keskiviikko 8. syyskuuta 2010

John Locke on Ownership

John Locke (1632-1704)

First Appropriationist

Not many philosophers have written as much on ownership as John Locke has. Locke created one of the first theories of ownership. Locke's theory was based on the right of the first appropriator. It says that the first appropriation of an unowned object is considered to be sufficient reason to justify the private ownership of the object by the first appropriator. The central idea in first appropriation is that the object is unowned. The appropriator performs an act which constitutes his claim to the object, i.e. which functions as the criterion of title for the object. Then, according to first appropriation theory, all rights of the vest in the appropriator.

Labor makes object privately owned

Locke argues that laboring in the state of nature upon some unowned object, land, resources, or goods, makes that object privately owned by the laborer if enough and as good as is left for others to appropriate. Things which require no effort to locate or to appropriate, need not be the object of any ownership relations. Locke also defined the principle of "spoilation limitation". It means that no one ought to appropriate more than he can make use of before it spoils. According to Locke no possible specific form of ownership produces greater utility in the state of nature than private ownership.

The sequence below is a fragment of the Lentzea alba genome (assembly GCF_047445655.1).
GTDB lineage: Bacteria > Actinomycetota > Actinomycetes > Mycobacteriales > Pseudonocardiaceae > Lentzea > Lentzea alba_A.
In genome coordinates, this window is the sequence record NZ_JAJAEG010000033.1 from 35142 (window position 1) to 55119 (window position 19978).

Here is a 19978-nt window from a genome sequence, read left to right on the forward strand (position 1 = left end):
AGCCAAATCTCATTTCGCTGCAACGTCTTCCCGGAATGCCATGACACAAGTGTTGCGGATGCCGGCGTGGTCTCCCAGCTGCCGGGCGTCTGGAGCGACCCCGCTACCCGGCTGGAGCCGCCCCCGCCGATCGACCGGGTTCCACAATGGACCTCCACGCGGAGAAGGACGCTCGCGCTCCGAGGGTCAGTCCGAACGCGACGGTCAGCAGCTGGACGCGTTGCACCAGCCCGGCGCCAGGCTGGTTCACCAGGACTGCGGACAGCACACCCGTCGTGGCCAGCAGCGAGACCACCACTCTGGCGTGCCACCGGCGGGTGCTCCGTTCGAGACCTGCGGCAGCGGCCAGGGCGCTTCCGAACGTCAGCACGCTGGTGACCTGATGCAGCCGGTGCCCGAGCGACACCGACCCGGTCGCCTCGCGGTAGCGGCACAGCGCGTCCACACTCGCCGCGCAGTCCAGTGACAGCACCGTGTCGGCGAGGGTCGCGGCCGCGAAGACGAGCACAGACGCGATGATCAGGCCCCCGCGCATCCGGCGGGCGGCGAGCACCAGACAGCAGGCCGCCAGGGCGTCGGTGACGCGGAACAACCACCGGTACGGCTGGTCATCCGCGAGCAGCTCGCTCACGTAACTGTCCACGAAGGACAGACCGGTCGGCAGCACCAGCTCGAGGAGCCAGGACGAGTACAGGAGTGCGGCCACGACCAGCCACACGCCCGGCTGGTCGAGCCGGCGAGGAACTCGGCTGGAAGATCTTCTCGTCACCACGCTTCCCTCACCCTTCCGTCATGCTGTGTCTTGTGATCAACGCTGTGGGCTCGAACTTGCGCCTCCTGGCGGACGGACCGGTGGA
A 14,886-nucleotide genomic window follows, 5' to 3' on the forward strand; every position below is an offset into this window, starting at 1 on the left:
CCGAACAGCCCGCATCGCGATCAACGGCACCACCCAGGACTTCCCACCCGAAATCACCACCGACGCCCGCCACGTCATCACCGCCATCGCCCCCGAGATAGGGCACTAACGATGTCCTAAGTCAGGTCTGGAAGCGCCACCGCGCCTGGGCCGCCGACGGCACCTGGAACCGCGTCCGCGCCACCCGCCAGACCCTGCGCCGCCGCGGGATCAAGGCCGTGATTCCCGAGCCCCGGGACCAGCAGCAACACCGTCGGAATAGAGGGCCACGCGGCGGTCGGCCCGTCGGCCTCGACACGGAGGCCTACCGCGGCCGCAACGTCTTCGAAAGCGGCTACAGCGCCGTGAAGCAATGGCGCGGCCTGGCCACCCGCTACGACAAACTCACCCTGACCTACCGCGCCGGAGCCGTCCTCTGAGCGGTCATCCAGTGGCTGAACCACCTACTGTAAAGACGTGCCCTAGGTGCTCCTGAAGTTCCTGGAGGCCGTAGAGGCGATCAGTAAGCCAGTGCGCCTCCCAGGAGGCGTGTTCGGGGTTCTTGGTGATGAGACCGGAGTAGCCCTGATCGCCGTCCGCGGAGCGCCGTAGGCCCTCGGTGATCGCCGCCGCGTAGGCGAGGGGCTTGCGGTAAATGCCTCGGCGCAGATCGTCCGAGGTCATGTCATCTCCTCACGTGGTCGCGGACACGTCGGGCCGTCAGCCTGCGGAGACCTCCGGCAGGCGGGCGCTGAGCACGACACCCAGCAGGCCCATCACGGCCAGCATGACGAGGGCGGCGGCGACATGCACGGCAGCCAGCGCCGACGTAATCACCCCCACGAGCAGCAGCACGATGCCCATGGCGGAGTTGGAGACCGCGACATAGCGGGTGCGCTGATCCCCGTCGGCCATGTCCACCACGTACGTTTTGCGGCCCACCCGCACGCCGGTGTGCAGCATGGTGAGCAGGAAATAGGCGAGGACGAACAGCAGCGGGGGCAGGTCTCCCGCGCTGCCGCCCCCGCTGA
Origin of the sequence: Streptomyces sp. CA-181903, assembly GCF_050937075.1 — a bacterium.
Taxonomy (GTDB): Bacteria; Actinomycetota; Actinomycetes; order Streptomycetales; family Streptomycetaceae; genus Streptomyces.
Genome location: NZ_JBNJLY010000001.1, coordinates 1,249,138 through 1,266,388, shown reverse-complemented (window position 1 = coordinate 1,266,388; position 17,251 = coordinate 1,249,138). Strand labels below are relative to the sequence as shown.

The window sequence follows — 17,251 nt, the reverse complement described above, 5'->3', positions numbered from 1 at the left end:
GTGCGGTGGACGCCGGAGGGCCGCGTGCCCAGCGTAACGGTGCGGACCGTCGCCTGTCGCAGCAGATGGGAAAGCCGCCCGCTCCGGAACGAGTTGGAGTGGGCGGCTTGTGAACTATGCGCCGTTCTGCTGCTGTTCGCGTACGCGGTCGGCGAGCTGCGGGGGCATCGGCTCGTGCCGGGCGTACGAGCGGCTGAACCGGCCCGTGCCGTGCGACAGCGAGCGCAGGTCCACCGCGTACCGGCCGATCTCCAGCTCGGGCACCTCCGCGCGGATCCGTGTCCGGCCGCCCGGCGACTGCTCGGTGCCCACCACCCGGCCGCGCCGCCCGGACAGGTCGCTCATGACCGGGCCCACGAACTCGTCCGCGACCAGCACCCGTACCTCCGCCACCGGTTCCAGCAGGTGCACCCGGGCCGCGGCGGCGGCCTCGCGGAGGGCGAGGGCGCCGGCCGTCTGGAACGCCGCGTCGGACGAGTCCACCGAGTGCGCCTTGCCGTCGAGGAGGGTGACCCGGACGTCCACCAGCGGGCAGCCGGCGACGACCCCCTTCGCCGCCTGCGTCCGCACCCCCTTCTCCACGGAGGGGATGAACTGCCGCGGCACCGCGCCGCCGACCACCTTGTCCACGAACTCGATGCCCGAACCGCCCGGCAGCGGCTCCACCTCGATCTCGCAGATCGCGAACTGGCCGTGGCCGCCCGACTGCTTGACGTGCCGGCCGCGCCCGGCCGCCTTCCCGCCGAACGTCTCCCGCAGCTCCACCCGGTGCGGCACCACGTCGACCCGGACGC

Locke's logic

One way to present Locke's logic of thinking is that:

(1) Every man has a right to own his person
therefore (2) Every man has a right to own the labor of his person
therefore (3) Every man has a right to own that which he has mixed the labor of his person with

The utilitarian interpretation of Locke's state of nature justification of private ownership is usually based upon the passage which says:

God, who hath given the world to all men in common, hath also given them reason to make use of it to the best advantage of life and convenience... yet being given for the use of man, there must of necessity be a means to appropriate them in some way or other before they can be of any use, or at all beneficial, to any particular man.

The rights of an owner

Owners may do whatever they wish with what they own within only those limits which are imposed by natural law. A possible specification of the rights of innocent use would include at least the following: the right to possess, the right to use, the right to manage, the right to income, the right to the capital, the right to security, and the rights of alienation by gift, bequest, and exchange. No other specific form of ownership has such a broad range of rights of title.

Source: James O. Grunebaum. 1987. Private Ownership 52-69

Further reading

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